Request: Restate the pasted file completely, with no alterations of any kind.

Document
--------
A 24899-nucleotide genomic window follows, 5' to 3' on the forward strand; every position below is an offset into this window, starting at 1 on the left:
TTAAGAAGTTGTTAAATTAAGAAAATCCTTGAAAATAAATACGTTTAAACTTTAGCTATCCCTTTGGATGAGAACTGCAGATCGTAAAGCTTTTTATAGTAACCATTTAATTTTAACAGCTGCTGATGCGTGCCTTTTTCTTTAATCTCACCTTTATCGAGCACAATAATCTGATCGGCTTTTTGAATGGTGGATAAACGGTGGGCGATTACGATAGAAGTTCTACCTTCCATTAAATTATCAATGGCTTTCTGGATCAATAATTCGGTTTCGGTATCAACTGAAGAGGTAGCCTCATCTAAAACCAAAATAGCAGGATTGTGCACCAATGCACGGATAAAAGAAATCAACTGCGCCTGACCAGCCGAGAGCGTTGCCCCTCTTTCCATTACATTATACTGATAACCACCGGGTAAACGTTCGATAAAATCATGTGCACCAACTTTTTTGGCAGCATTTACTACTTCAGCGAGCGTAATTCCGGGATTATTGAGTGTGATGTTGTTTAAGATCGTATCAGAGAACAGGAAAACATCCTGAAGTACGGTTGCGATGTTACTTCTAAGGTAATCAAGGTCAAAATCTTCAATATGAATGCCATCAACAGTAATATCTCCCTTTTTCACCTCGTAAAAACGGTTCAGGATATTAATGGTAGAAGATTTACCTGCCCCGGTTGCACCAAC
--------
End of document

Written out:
A 24899-nucleotide genomic window follows, 5' to 3' on the forward strand; every position below is an offset into this window, starting at 1 on the left:
TTAAGAAGTTGTTAAATTAAGAAAATCCTTGAAAATAAATACGTTTAAACTTTAGCTATCCCTTTGGATGAGAACTGCAGATCGTAAAGCTTTTTATAGTAACCATTTAATTTTAACAGCTGCTGATGCGTGCCTTTTTCTTTAATCTCACCTTTATCGAGCACAATAATCTGATCGGCTTTTTGAATGGTGGATAAACGGTGGGCGATTACGATAGAAGTTCTACCTTCCATTAAATTATCAATGGCTTTCTGGATCAATAATTCGGTTTCGGTATCAACTGAAGAGGTAGCCTCATCTAAAACCAAAATAGCAGGATTGTGCACCAATGCACGGATAAAAGAAATCAACTGCGCCTGACCAGCCGAGAGCGTTGCCCCTCTTTCCATTACATTATACTGATAACCACCGGGTAAACGTTCGATAAAATCATGTGCACCAACTTTTTTGGCAGCATTTACTACTTCAGCGAGCGTAATTCCGGGATTATTGAGTGTGATGTTGTTTAAGATCGTATCAGAGAACAGGAAAACATCCTGAAGTACGGTTGCGATGTTACTTCTAAGGTAATCAAGGTCAAAATCTTCAATATGAATGCCATCAACAGTAATATCTCCCTTTTTCACCTCGTAAAAACGGTTCAGGATATTAATGGTAGAAGATTTACCTGCCCCGGTTGCACCAAC